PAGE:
Today’s episode celebrates the Carolina Saddlebags, the third saddlebags species to grace these pages; but first, a brief commercial message.
We now return to our regular programming.
First of all, a little about the saddlebags genus Tramea. It’s in the skimmer family Libellulidae, a genus with seven species known from North America, four of which have been recorded in Wisconsin. They’re named for the dark patches at the base of the hind wings, conspicuous when they fly overhead (they‘re tireless flyers and can circle overhead for far longer than you and your camera feel like waiting). Striped Saddlebags, the latest addition to Wisconsin’s saddlebags list, are in a subgroup called the “narrowsaddle” saddlebags, because the saddle is only about as wide as the dragonfly’s abdomen. Our other three species (Red, Black, and Carolina) are “broadsaddle” saddlebags.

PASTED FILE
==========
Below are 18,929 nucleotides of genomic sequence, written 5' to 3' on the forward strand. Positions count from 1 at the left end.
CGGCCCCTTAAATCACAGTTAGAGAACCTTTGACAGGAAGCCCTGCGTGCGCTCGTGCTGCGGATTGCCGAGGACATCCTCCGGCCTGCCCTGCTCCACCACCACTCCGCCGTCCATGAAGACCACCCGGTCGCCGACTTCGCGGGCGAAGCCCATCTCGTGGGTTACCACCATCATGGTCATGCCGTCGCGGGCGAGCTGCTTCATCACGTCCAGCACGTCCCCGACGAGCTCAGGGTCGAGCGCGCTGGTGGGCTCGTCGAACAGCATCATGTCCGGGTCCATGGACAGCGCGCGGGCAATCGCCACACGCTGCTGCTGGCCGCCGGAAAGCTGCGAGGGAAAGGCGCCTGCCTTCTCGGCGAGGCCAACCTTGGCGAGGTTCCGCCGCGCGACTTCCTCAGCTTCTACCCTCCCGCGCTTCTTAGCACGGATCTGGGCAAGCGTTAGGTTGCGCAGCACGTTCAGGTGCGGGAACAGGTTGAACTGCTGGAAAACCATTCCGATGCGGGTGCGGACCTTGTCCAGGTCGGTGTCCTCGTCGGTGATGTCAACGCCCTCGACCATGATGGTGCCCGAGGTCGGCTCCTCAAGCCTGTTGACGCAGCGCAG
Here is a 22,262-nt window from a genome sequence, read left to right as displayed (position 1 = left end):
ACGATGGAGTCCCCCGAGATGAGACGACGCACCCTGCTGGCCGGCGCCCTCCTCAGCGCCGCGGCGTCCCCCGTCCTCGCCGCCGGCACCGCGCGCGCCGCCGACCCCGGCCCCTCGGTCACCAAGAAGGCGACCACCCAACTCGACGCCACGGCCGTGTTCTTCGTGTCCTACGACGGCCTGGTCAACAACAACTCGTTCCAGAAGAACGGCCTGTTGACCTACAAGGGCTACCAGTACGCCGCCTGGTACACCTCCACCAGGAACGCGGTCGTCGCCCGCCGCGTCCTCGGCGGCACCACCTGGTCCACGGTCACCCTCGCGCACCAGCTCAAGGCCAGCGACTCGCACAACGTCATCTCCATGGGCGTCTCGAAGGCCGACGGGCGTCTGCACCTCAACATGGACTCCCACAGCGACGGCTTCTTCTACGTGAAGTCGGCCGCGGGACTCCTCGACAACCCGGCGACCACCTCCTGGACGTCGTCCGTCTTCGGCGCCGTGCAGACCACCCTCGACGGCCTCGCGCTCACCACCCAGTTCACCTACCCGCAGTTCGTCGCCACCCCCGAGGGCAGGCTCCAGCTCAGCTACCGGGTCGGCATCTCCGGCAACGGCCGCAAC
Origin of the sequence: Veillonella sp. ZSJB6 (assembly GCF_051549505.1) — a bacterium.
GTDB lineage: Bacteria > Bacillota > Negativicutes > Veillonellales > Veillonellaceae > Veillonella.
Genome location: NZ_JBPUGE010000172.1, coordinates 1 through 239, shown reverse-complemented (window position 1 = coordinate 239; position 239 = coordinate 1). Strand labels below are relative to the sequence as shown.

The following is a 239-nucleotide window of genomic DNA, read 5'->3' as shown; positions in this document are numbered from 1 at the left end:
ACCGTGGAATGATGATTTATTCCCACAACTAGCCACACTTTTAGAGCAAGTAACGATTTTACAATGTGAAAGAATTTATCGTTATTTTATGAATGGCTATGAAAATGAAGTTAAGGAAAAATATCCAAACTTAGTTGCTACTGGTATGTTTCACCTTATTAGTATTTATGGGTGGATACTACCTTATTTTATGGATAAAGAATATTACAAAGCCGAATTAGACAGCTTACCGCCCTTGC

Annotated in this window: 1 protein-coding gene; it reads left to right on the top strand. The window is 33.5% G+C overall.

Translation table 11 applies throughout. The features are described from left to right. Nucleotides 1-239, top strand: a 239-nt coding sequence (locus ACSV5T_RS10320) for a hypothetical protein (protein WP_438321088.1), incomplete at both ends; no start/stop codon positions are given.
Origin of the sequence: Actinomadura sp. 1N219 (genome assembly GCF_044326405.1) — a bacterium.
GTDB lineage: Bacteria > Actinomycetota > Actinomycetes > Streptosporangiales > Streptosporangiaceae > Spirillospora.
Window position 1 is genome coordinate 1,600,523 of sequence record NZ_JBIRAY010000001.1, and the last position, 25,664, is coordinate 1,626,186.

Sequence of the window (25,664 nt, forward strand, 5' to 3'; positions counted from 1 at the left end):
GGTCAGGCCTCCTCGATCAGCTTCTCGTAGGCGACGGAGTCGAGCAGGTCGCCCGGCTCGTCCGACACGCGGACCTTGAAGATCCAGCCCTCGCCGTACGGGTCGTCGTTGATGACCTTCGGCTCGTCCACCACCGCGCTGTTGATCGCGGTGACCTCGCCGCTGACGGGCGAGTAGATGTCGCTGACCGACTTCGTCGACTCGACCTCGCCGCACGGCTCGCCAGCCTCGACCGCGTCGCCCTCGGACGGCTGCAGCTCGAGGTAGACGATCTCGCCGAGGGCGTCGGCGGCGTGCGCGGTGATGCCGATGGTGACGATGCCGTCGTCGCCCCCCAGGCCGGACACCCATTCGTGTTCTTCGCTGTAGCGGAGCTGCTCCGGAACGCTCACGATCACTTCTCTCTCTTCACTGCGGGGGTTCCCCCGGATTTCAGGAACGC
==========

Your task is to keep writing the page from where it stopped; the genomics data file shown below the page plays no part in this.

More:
They are often called “dancing gliders” because of their unusual reproductive behavior. A male patrols a territory, and when a female nears, he accosts her, using his legs to grab her and manipulate her so that he can get his claspers onto the back of her head. Saddlebags mate for about 10 minutes, perched on vegetation (she can store sperm and need only mate once), and then they fly out over the water in tandem at about knee height or lower (our knees), looking for an area with lots of emergent vegetation. When she is ready to oviposit, he releases her (demonstrated here by Black Saddlebags) but continues to guard her from above (hover guarding). She drops to the water’s surface, tapping it gently to loosen some eggs, and then dances back up to rejoin the male, and then they do it again. Paulson, in Dragonflies and Damselflies of the East, says (about Black Saddlebags) that the dance is observed from underwater, and that bass and other predatory fish have been known to follow a preoccupied couple (needless to say, saddlebags prefer fish-free ponds). Unattached males may follow, too, and take advantage of the brief uncoupling to steal the lady. She may oviposit solo, but if she does, she moves ten times faster than she does when a male is guarding her.